Friday, August 13, 2010

Letters To Freya: The Trial of Helmuth James von Moltke

Helmuth James von Moltke on trial for his life in 1944

The passage below is excerpted from Letters To Freya and requires some background. I wrote briefly about Freya von Moltke here.  Her husband, Count Helmuth James von Moltke, was a German lawyer secretly active in anti-Nazi resistance. He managed to stay undetected until near the end but after the last attempt on Hitler's life he was betrayed and arrested. In this passage, written shortly before his execution, von Moltke describes the trial, a psychological battle between himself and Roland Freisler, the Nazi judge who tried and condemned him. Freisler was the same judge who had tried and convicted Sophie Scholl and the other members of the White Rose resistance group. There is actual archive film of Freisler presiding over trials here. Von Moltke wrote:
In one of his tirades Freisler said to me: 
Only in one respect are we and Christianity alike: we demand the whole man!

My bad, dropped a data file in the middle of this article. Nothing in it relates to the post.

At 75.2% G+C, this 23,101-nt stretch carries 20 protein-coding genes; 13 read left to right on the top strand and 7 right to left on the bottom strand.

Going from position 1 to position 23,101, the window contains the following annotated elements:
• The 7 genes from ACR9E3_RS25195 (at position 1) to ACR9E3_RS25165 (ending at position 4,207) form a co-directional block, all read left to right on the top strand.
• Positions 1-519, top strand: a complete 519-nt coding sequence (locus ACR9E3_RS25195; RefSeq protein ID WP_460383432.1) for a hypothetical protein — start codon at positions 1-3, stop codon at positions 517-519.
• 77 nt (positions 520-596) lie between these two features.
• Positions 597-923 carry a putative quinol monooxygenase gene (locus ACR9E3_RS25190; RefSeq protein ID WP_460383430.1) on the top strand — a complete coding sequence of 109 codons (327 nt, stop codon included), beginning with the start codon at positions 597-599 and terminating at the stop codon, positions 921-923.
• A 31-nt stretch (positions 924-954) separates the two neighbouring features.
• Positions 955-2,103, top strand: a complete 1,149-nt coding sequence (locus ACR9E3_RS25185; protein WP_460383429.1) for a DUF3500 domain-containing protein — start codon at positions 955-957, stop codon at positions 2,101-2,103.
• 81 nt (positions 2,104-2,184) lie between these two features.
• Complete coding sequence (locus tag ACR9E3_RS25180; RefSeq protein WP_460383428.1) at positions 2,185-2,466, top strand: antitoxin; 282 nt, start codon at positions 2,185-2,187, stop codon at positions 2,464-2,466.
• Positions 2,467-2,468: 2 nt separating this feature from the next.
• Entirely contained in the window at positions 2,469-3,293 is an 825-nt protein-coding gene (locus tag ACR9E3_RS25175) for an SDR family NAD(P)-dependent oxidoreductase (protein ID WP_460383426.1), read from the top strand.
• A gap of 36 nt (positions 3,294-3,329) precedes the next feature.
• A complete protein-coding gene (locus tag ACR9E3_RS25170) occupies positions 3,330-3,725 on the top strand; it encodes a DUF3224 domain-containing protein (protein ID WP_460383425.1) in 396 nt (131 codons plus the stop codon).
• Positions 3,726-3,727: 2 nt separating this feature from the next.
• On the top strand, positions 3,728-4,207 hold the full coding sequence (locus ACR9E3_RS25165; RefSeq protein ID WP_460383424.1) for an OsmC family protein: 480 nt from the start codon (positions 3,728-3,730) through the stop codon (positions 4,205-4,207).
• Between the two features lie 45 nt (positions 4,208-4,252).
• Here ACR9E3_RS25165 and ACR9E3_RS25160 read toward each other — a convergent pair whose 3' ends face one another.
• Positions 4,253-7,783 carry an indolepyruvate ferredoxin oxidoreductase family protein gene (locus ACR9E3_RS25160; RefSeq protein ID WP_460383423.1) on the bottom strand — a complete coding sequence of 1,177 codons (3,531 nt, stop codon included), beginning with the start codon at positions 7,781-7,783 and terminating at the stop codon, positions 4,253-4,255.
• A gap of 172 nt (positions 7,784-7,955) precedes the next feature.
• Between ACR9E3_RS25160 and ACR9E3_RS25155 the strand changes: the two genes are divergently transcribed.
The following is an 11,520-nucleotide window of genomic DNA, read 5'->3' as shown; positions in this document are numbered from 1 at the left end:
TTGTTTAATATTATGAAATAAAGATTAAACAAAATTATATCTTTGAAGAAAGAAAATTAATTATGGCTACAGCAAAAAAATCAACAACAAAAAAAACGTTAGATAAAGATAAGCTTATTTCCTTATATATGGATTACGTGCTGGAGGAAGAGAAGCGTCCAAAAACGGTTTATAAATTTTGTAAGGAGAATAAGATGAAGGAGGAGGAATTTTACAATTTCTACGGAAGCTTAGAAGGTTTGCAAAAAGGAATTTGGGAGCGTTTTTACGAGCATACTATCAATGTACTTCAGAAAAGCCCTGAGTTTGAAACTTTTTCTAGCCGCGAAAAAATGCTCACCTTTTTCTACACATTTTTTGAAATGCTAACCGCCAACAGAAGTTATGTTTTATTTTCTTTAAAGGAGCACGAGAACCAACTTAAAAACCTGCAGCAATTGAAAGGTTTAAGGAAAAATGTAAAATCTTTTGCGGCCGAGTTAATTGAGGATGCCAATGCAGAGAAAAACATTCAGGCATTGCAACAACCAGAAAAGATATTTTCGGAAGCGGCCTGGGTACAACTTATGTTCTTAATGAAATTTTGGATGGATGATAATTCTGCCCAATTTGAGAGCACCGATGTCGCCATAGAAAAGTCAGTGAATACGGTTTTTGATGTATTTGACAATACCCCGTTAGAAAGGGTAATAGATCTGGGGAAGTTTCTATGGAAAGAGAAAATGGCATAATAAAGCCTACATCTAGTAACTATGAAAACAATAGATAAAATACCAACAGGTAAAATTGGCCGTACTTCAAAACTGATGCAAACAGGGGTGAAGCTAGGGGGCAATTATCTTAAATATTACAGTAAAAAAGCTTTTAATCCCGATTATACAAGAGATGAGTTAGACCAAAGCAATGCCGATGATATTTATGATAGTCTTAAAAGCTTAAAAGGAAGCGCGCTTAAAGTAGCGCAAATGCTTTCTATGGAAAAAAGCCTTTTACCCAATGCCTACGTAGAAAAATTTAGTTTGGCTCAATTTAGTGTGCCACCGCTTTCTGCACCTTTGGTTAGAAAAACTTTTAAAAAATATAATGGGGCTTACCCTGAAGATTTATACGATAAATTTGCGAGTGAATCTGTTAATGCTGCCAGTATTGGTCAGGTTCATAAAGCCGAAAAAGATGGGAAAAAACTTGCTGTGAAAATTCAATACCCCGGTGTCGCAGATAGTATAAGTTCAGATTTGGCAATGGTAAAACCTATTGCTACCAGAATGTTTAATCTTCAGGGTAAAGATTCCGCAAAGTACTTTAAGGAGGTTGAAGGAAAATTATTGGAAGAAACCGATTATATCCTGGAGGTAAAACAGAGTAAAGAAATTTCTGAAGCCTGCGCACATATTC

I don't know if the others sitting there took it all in, for it was sort of a dialogue--a spiritual one between Freisler and myself, for I could not utter many words--in which we two got to know each other through and through. Of the whole gang Freisler was the only one who recognized me, and of the whole gang he is the only one who knows why he has to kill me. There was nothing about a 'complicated man' or 'complicated thoughts' or 'ideology', but 'the fig leaf is off'. But only for Herr Freisler.  We talked, as it were in a vacuum. He made not a single joke at my expense, as he had done with Delp and Eugen. No, this was grim earnest: 
From whom do you take your orders? From the Beyond or from Adolf Hitler? Who commands your loyalty and your faith?   
All rhetorical questions, of course.--Anyhow, Freisler is the first National Socialist who has grasped who I am, and the good Mueller* is a simpleton.
_____________________
*Heinrich Müller, Gestapo chief, last seen in the bunker the day after Hitler committed suicide. Müller eluded capture and his whereabouts after the war were never positively determined.

I selected this particular passage because it reminds me of the psychological dynamics of The Grand Inquisitor within Dostoevsky's The Brothers Karamazov with Freisler playing the role of the Grand Inquisitor and von Moltke the Christ-like figure. The difference of course is that Dostoevsky was writing 19th century fiction while von Moltke's trial really occurred 75 years ago.

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